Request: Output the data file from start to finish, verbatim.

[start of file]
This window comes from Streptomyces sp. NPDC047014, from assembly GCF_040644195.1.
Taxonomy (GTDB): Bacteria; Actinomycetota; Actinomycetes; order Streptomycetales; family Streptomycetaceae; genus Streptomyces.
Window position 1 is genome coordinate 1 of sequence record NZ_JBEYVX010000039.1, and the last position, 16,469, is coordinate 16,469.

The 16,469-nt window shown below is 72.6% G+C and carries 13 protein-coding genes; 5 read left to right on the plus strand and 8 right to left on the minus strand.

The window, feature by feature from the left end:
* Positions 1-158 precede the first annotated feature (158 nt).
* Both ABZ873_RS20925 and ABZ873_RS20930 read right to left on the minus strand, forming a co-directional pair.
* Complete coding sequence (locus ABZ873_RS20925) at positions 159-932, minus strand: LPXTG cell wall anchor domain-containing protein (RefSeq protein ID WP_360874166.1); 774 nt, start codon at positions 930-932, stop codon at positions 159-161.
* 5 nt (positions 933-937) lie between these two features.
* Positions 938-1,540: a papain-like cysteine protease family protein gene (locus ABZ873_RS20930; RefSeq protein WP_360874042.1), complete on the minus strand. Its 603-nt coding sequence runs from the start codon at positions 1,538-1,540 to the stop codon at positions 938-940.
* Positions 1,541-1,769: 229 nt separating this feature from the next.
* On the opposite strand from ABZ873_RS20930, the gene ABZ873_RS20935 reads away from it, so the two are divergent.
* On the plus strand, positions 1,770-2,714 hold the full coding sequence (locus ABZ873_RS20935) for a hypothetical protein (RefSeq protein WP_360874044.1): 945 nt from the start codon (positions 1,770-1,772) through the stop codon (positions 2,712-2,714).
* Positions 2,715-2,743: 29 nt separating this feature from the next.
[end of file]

This window comes from Streptomyces sp. NPDC047014, from assembly GCF_040644195.1.
Taxonomy (GTDB): Bacteria; Actinomycetota; Actinomycetes; order Streptomycetales; family Streptomycetaceae; genus Streptomyces.
Window position 1 is genome coordinate 1 of sequence record NZ_JBEYVX010000039.1, and the last position, 16,469, is coordinate 16,469.

The 16,469-nt window shown below is 72.6% G+C and carries 13 protein-coding genes; 5 read left to right on the plus strand and 8 right to left on the minus strand.

The window, feature by feature from the left end:
* Positions 1-158 precede the first annotated feature (158 nt).
* Both ABZ873_RS20925 and ABZ873_RS20930 read right to left on the minus strand, forming a co-directional pair.
* Complete coding sequence (locus ABZ873_RS20925) at positions 159-932, minus strand: LPXTG cell wall anchor domain-containing protein (RefSeq protein ID WP_360874166.1); 774 nt, start codon at positions 930-932, stop codon at positions 159-161.
* 5 nt (positions 933-937) lie between these two features.
* Positions 938-1,540: a papain-like cysteine protease family protein gene (locus ABZ873_RS20930; RefSeq protein WP_360874042.1), complete on the minus strand. Its 603-nt coding sequence runs from the start codon at positions 1,538-1,540 to the stop codon at positions 938-940.
* Positions 1,541-1,769: 229 nt separating this feature from the next.
* On the opposite strand from ABZ873_RS20930, the gene ABZ873_RS20935 reads away from it, so the two are divergent.
* On the plus strand, positions 1,770-2,714 hold the full coding sequence (locus ABZ873_RS20935) for a hypothetical protein (RefSeq protein WP_360874044.1): 945 nt from the start codon (positions 1,770-1,772) through the stop codon (positions 2,712-2,714).
* Positions 2,715-2,743: 29 nt separating this feature from the next.